Home AEC Thirteen Acres in Woodinville Sell for $16.2MM During Time of Change for...

Thirteen Acres in Woodinville Sell for $16.2MM During Time of Change for the King County City

Seattle, MainStreet Property Group, King County, schoolhouse restoration project, MJR Development, Wachtler Marshall, Puget Sound
Woodinville Schoolhouse Restoration Project. Image courtesy of MainStreet Property Group.

By Jack Stubbs

There are several projects shaping Woodinville—a city which is adjacent to the growing cities of Bothell and Kenmore and roughly six miles north of Redmond—and another recent sale indicates that the city continues to be targeted as an area for further investment and transaction activity.

On June 27th, in a sale that was recently recorded, eight parcels—comprising roughly thirteen acres of vacant commercial land—sold for $16.2 million, public documents show. The buyer, Wood Mountain LLC, shares the same address in Kirkland as Wachtler Marshall, a construction company that focuses on a wide range of residential development projects. The seller,  Woodinville Village Partners LLC, shares the same address as Legacy Commercial, a property management company based in Bellevue. 

It is not entirely clear what plans the buyer has for the recently-acquired parcels, which are described in public documents as “Woodinville Village vacant land.” The parcels are proximate to the site— at 14485 Woodinville-Redmond Rd.—of where another transaction occurred last fall. In September 2018, 13 parcels of vacant land in Woodinville sold for just under $16.2 million, with Kirkland-based Windward Real Estate Services acquiring the property from Legacy Commercial based in Bellevue. 

The recently-sold parcels are also adjacent to where an approximately 24-acre master-plan development is in the works: Woodinville Wine Village, located at 14419-14421 Woodinville-Redmond Rd., is a mixed-use village that could ultimately comprise over 750,000 square feet of residential, office, retail and wineries, according to MJR Development’s web site. Tiscareno and Associates is the master-plan architect on the project, which would add 20 buildings to the site. Woodinville Village will also include three mixed-use residential buildings designed by Weber Thompson.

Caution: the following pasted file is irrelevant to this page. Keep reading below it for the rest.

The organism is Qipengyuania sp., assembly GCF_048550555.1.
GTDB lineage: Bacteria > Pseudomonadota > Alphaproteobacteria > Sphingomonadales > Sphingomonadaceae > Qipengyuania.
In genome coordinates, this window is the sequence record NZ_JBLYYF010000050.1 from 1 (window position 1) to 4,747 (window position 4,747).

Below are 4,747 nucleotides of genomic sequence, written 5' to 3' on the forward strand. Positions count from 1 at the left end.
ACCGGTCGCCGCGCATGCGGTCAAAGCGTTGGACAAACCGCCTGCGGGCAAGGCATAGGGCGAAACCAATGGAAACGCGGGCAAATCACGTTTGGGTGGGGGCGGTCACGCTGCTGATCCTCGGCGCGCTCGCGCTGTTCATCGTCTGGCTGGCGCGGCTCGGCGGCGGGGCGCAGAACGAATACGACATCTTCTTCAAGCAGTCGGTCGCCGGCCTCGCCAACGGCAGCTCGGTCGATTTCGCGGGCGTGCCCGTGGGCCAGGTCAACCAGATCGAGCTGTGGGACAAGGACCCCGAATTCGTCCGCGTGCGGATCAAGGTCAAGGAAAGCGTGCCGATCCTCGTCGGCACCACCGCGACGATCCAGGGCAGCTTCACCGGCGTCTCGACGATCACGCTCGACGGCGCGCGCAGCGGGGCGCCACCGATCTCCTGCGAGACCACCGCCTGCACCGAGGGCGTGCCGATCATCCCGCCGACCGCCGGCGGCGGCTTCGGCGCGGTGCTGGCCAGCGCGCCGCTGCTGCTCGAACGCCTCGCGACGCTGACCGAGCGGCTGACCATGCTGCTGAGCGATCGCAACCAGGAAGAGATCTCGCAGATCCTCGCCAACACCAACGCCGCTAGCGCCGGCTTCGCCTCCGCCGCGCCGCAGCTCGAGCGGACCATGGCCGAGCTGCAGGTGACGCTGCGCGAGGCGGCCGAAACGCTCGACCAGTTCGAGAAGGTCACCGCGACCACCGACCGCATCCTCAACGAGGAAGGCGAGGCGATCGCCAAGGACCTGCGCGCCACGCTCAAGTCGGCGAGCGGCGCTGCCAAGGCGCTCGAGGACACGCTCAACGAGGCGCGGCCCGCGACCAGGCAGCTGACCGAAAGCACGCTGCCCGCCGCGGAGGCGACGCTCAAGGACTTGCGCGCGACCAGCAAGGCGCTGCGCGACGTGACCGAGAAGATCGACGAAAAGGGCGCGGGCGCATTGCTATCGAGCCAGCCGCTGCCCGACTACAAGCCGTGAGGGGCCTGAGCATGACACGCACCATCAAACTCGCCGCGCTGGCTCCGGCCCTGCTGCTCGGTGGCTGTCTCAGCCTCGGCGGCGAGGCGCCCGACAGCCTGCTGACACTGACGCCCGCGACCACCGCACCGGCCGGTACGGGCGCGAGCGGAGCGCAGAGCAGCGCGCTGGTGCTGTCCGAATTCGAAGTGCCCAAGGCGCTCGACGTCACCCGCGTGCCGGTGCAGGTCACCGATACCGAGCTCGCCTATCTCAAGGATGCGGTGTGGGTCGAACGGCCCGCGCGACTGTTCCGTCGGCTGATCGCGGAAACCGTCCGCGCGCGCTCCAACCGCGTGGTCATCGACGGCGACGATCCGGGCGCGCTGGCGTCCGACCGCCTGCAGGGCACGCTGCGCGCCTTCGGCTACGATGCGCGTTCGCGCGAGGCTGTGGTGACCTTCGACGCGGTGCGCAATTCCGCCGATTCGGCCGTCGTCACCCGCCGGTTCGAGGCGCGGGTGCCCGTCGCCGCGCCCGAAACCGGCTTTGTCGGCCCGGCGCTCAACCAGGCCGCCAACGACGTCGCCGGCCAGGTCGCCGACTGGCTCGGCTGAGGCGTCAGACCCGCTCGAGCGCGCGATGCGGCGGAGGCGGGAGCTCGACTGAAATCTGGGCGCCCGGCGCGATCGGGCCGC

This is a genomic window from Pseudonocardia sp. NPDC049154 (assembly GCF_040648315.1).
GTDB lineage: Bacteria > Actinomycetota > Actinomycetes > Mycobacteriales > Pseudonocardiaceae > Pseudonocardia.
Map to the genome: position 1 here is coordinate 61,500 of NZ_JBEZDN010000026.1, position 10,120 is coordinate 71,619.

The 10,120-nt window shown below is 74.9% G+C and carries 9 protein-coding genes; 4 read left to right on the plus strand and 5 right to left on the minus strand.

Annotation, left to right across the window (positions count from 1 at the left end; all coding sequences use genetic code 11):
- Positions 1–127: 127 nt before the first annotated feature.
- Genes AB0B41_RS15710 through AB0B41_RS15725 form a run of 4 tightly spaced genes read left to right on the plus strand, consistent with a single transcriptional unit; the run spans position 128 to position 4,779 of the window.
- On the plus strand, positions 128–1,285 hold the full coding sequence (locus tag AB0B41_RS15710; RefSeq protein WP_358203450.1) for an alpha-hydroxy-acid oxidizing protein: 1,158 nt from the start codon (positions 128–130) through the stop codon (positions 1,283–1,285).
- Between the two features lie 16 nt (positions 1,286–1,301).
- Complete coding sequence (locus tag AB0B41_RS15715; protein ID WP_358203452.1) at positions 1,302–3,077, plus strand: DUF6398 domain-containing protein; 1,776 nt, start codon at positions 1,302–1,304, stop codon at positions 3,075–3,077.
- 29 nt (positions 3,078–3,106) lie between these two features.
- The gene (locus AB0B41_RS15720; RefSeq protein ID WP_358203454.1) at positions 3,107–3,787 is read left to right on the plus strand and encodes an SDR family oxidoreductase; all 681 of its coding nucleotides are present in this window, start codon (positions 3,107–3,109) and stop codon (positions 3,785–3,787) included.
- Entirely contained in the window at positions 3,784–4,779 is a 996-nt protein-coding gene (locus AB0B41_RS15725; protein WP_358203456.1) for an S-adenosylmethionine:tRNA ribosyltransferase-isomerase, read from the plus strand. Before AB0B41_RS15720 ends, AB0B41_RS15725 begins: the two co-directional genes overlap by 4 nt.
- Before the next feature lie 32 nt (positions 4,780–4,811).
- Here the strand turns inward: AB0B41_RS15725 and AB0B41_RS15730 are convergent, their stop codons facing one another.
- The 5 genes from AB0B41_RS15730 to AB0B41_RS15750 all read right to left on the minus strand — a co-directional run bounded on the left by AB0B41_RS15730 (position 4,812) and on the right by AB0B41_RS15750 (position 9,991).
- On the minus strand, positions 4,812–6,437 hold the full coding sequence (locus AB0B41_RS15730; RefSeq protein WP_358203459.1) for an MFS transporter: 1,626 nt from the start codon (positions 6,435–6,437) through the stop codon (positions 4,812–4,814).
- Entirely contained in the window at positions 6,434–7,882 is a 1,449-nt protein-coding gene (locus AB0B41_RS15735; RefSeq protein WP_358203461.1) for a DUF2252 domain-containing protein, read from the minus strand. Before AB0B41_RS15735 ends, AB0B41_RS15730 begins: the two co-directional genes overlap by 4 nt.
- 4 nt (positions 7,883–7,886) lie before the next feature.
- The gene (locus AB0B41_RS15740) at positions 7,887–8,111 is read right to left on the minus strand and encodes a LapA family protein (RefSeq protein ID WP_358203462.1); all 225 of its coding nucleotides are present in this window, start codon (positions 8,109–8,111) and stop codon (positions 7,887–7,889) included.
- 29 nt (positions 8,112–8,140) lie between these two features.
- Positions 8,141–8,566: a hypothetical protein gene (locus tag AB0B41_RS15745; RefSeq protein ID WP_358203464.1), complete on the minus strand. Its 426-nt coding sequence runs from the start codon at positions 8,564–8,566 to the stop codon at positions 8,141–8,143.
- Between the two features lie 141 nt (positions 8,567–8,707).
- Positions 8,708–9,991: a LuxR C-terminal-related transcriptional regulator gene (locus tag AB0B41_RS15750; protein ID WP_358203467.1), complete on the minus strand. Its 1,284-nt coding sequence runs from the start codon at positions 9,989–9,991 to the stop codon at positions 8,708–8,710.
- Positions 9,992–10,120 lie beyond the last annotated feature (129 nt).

There are several design-related hurdles and land-use issues that need to be overcome before Woodinville Village can become a realty, however. “Woodinville Village is a unique wine themed mixed-use retail and commercial village located in one of Washington’s premier living and tourist destinations,” MJR Development’s web site states. “The land that comprises Woodinville Village needed to be assembled, master planned and rezoned to support this mixed-use village concept. In addition, environmental approvals needed to be obtained and traffic improvements needed to be designed and implemented,” the web site states. “The work on this site was tricky, due to the proximity to the Sammamish River and the many constraints of the site’s location.”

A number of commercial transactions that have recorded in Woodinville over the last few quarters demonstrate how the city is on the verge of change. In September 2018, the Sunrise Building, an office/warehouse property located at 14051 NE 200th St., north of the Woodinville Town Center, sold for $10.625 million, or approximately $159 per square foot, with Redmond-based technology company Redapt Inc. acquiring the property from RH Sunrise LLC based in Seattle. 

In the Puget Sound region, where the decisions of companies continue to vary depending on their present and future needs, it appears as though the same is true for Woodinville. Just one month after Strasser Woodenworks signed renewed a 35,800 square foot lease at The Park at Woodinville—a five-building, Class A warehouse property—Newport Beach, CA-based KBS sold the five-building property for just over $47 million. KBS purchased the property in October 2014 for $29.69 million and invested $2.7 million in capital improvements which were acquired on behalf of a sovereign wealth client, according to a statement released by the company.